I think my first encounter with Shakespeare was in grade school, when we were required to memorize the oft-quoted passage from "As You Like It" on the seven stages of life:

"All the world's a stage, and all the men and women merely players: They have their exits and their entrances; and one man in his time plays many parts, his acts being seven ages. As, first the infant, mewling and pewking in his nurse's arms. And then the whining schoolboy, with his satchel and shining morning face, creeping like snail unwillingly to school. And then the lover, sighing like furnace, with a woeful ballad made to his mistress' eyebrow. Then the soldier, full of strange oaths, and bearded like the pard, jealous in honor, sudden and quick in quarrel, seeking the bubble reputation even in the cannon's mouth. And then the justice in fair round belly with good capon lined, with eyes severe and beard of formal cut, full of wise saws and modern instances; and so he plays his part. The six age slips into the lean and slipper'd pantaloon, with spectacles on nose and pouch on side; his youthful hose, well saved, a world too wide for his shrunk shrank; and his manly voice, turning again toward childish treble, pipes and whistles in his sound. Last scene of all, that ends this strange eventful history, is second childishness and mere oblivion, sans teeth, sans eyes, sans taste, sans everything."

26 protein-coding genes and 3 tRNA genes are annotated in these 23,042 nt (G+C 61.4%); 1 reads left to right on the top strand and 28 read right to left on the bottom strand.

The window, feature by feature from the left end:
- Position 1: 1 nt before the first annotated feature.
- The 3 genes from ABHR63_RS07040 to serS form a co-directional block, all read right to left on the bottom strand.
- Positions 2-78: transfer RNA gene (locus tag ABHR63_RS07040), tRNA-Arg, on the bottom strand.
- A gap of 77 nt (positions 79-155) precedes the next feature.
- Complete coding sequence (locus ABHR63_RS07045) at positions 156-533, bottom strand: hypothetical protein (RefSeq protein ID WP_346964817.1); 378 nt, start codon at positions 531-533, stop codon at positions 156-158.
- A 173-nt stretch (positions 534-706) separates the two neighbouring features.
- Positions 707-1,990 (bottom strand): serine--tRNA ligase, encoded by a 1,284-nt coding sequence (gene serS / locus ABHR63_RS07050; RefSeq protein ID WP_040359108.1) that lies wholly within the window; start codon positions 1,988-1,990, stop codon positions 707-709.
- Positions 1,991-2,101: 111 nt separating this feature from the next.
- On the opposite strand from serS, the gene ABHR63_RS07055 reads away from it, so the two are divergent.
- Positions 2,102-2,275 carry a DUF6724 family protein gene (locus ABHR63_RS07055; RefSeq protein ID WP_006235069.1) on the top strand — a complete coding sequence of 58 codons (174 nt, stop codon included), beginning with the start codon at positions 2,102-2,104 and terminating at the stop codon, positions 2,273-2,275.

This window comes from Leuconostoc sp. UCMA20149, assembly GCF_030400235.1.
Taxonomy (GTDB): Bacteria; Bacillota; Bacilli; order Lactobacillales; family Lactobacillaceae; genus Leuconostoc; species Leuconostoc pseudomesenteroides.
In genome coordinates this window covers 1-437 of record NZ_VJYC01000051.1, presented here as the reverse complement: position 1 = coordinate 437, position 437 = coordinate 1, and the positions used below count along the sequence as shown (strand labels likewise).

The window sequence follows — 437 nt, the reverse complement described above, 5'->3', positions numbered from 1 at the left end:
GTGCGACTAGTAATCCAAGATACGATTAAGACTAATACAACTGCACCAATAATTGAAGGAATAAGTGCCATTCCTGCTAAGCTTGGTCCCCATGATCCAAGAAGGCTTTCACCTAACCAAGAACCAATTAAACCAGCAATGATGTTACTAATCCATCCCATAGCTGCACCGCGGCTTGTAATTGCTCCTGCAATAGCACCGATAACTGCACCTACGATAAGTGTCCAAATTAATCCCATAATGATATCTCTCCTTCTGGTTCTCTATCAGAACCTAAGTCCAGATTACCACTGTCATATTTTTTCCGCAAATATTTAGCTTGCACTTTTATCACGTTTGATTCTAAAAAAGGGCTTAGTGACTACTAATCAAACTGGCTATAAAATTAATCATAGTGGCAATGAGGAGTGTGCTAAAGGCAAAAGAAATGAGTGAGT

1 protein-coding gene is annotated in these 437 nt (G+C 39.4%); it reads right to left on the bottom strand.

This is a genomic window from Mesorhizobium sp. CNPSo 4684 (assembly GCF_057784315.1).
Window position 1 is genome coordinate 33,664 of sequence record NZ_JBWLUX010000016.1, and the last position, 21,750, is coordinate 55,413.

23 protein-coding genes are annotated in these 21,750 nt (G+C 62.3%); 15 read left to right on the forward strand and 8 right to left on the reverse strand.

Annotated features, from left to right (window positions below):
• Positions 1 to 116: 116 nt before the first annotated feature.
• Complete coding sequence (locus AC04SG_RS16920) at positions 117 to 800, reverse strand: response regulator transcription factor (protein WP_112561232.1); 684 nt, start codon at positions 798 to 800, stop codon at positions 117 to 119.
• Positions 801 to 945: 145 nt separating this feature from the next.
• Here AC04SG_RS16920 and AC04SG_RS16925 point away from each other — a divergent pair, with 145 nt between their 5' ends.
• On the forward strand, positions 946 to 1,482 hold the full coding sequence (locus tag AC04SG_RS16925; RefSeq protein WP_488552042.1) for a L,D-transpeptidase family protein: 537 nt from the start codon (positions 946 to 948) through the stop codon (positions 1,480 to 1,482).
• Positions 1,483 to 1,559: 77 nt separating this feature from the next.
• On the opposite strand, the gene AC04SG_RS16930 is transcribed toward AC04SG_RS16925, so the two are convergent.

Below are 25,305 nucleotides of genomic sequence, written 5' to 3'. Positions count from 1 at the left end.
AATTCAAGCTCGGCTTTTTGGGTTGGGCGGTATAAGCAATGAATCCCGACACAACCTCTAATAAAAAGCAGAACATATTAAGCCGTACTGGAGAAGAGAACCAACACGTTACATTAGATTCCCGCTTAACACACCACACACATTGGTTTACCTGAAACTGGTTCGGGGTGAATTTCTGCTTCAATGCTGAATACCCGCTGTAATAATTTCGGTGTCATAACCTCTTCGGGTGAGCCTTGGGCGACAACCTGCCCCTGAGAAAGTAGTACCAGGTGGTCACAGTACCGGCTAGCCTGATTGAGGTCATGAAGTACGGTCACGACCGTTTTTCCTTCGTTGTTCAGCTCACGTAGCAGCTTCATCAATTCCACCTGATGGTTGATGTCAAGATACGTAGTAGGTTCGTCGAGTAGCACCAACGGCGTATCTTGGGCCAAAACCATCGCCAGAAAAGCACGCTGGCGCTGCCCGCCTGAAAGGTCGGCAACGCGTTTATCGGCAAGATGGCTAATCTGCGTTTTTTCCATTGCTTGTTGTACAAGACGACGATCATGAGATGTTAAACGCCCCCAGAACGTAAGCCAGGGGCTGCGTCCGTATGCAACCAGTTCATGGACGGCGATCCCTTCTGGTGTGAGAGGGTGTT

From this vantage point, Shakespeare's view seems somewhat cynical and one-sided in its descriptive imagery for impressionable young children. Contemporary views, while less poetic, are certainly more realistic in their approach and present the potential for mature adults in a much more favorable light.

The psychoanalyst Eric Erikson, who was also trained in Montessori methods, opted for eight stages of psychosocial development - five of which optimally take place before the age of 21. Erikson's theories have their basis in Freud, augmented by his own clinical observations. His most profound observation, in my opinion, was that the trust bond developed between infant and parent is the crucial factor in life. Without that strong sense of trust, transition to subsequent growth states will be, at best, incomplete.